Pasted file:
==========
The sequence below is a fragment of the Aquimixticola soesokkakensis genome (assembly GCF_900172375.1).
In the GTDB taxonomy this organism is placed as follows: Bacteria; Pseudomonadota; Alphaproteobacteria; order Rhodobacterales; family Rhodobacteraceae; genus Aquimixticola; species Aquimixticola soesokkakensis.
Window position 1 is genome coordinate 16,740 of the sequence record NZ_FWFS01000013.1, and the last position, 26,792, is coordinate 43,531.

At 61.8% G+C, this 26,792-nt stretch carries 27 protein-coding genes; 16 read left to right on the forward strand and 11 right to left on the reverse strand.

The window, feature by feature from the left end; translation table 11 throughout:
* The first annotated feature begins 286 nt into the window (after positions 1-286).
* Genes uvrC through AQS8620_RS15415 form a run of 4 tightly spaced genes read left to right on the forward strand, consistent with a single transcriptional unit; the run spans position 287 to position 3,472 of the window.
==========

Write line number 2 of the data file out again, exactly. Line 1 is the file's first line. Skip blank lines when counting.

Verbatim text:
In the GTDB taxonomy this organism is placed as follows: Bacteria; Pseudomonadota; Alphaproteobacteria; order Rhodobacterales; family Rhodobacteraceae; genus Aquimixticola; species Aquimixticola soesokkakensis.